TMH has only a sentimental opposition to bureaucracy: in the cold light of logical analysis, we have no firm opposition to any private corporation that wishes for its own ends to hire as many administrators as there are offices in its buildings, computers to monitor, or keyboards at which to type. But public institutions, which are funded to a large degree by taxpayer money--that is to say by the salaries of average men and women working in order to provide better lives for their families--have a responsibility to treat their budgets and their missions with the greatest respect. Those administrators who are paid by public money have an obligation to use those funds precisely to educate students. When faced with a choice, they should always decide to hire the extra faculty member, who may very well be essential and thus by educating his students make a very real contribution to the public good, rather then the third assistant vice president for intramural affairs. The unfortunate matter of fact is that over time college administrations have grown more autocratic and have taken on more and more power to make the essential decisions, while faculty lose ever more voice in collegiate governance; it is no surprise that in the end the administrators in charge of slicing the pie slice it so that they receive ever larger portions. As an actual fact, then, public universities have to a large degree become marked by a soft and genteel corruption, in which administrators partly direct funds meant for education to increasing their own salaries and hiring lieutenants onto whose shoulders they shift more of the actual workload required to run the institutions they control. This has long been the state of public education from kindergarten through high school; it should be no surprise that the contagion has now spread to public universities.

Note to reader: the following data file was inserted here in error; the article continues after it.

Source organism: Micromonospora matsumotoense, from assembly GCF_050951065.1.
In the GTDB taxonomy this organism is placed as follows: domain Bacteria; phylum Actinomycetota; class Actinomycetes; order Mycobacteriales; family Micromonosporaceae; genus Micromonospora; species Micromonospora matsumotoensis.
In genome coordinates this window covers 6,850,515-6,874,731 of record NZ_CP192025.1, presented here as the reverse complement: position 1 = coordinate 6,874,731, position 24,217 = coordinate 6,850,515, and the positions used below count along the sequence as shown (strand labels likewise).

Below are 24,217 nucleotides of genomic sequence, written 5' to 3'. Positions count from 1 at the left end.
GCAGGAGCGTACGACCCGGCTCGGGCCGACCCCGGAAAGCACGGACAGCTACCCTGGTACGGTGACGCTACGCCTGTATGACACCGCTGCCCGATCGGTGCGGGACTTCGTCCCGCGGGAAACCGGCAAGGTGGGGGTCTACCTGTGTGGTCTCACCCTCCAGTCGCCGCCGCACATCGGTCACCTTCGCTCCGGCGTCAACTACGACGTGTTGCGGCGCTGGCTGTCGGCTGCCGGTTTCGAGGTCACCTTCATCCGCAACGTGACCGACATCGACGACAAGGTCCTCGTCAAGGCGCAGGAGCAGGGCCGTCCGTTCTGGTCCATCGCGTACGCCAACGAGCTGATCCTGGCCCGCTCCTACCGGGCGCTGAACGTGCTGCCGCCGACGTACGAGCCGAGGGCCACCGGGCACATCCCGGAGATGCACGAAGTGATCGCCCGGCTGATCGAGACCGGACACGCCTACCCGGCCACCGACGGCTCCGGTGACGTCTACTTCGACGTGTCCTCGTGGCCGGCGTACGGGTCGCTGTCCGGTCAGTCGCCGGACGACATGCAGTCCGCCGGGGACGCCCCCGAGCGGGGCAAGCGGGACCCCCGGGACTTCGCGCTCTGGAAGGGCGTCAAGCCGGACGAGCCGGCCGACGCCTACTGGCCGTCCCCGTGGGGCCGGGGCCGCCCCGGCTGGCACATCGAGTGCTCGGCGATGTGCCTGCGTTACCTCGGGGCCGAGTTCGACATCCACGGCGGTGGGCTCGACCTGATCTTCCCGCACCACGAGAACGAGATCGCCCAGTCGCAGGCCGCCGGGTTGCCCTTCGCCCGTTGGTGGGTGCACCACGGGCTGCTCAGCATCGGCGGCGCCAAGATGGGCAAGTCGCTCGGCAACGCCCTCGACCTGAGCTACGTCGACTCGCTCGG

I suspect that in the case of President Obama's proposal, the devil may be in the details, as it has been in so many of his policies (such as the Affordable Halth Care Act); but in its general outline, we agree with his central idea. If public universities continue unthinkingly to increase the size, wealth, and power of administrations, then they should do so without public money. For the simple matter is that these institutions could never survive if they genuinely had to compete in the educational marketplace. If they had to do so, then they would have to focus upon education and put most of their money to that task: university administrations are free not to do so precisely because they are sheltered from the rough weather of competition by the steady supply of government money. Take that away, and administrators, faced with the choice of extinction or education will either retire or turn their attention to educating students, which will result in leaner administrations and a redressing of the current imbalance of power in favor of faculties. It may be heresy to some whose knees jerk in too reactionary a fashion that President Obama is on the right side of an increasingly important issue, but so he seems to be. We hope that it accrues to our favor to point out that saying so at least causes us considerable pain.

1 comment:

  1. Administrators, unlike faculty, answer to nobody. If we need a new faculty member, we have to beg the administration for years (in the case of my department, over 20 years and still counting). If the administration decides they need a new member, they just hire a new member. The typical voter only sees the front end of the university -- the faculty. Thus, when tuition goes, up, it must be the fault of the faculty. The faculty where I teach haven't had a pay raise in five years. Yet, we've added new administrators and leading members of the administration (like the provost) have had at least one, if not more, raises during the same time period. For the typical voter, higher costs are obviously the fault of the teachers. Tuition exceeds inflation, but faculty salaries don't.